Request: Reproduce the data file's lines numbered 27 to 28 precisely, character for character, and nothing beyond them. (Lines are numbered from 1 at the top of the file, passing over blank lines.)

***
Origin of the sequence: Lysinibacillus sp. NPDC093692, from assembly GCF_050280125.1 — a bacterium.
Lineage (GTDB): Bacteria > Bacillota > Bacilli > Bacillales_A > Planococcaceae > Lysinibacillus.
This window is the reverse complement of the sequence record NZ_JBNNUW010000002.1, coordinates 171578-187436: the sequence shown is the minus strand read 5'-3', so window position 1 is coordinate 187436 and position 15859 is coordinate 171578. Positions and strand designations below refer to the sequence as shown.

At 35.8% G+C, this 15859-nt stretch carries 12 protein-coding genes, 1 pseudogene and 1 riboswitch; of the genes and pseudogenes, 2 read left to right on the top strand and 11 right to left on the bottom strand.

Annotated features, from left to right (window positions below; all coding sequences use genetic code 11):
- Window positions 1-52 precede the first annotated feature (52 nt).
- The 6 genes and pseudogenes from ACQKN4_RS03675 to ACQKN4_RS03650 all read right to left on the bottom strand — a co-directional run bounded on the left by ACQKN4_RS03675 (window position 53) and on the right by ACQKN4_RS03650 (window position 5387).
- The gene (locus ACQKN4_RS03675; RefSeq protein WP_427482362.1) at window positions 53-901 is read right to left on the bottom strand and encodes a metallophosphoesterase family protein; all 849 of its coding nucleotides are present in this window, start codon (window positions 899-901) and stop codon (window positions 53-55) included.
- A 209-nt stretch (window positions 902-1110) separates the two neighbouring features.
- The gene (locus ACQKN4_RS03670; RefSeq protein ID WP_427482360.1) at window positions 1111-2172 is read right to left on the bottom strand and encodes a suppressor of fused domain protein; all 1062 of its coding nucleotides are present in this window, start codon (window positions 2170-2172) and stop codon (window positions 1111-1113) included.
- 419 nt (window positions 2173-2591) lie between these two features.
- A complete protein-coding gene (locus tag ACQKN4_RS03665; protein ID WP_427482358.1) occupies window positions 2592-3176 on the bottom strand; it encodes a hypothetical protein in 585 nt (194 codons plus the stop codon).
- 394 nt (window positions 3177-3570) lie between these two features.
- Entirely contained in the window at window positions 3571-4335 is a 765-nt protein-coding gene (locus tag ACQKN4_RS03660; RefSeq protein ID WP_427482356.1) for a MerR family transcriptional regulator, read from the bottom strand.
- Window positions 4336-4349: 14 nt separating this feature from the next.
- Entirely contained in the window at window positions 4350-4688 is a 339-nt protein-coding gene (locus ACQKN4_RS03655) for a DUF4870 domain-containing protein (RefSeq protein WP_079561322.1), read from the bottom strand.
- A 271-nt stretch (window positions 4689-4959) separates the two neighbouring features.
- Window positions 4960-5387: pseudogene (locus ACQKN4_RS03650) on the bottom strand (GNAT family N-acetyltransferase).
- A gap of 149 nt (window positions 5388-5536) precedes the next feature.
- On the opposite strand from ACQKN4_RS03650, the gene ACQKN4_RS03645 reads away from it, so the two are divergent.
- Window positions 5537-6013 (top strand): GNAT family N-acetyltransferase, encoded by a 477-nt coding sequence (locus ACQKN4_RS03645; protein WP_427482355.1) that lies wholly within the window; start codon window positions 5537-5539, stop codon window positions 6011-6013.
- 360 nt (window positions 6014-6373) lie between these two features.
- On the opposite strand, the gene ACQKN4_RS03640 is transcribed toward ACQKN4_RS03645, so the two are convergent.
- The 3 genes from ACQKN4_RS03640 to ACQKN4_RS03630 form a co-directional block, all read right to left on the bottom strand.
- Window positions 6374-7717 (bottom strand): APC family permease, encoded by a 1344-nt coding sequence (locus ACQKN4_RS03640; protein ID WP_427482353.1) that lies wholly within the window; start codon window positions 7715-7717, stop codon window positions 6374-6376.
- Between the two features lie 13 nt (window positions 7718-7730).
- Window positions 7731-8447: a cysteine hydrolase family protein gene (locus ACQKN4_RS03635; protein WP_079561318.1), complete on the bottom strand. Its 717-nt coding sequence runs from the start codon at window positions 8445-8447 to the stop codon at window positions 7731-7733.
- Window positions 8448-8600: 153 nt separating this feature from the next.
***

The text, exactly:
- Window positions 7731-8447: a cysteine hydrolase family protein gene (locus ACQKN4_RS03635; protein WP_079561318.1), complete on the bottom strand. Its 717-nt coding sequence runs from the start codon at window positions 8445-8447 to the stop codon at window positions 7731-7733.
- Window positions 8448-8600: 153 nt separating this feature from the next.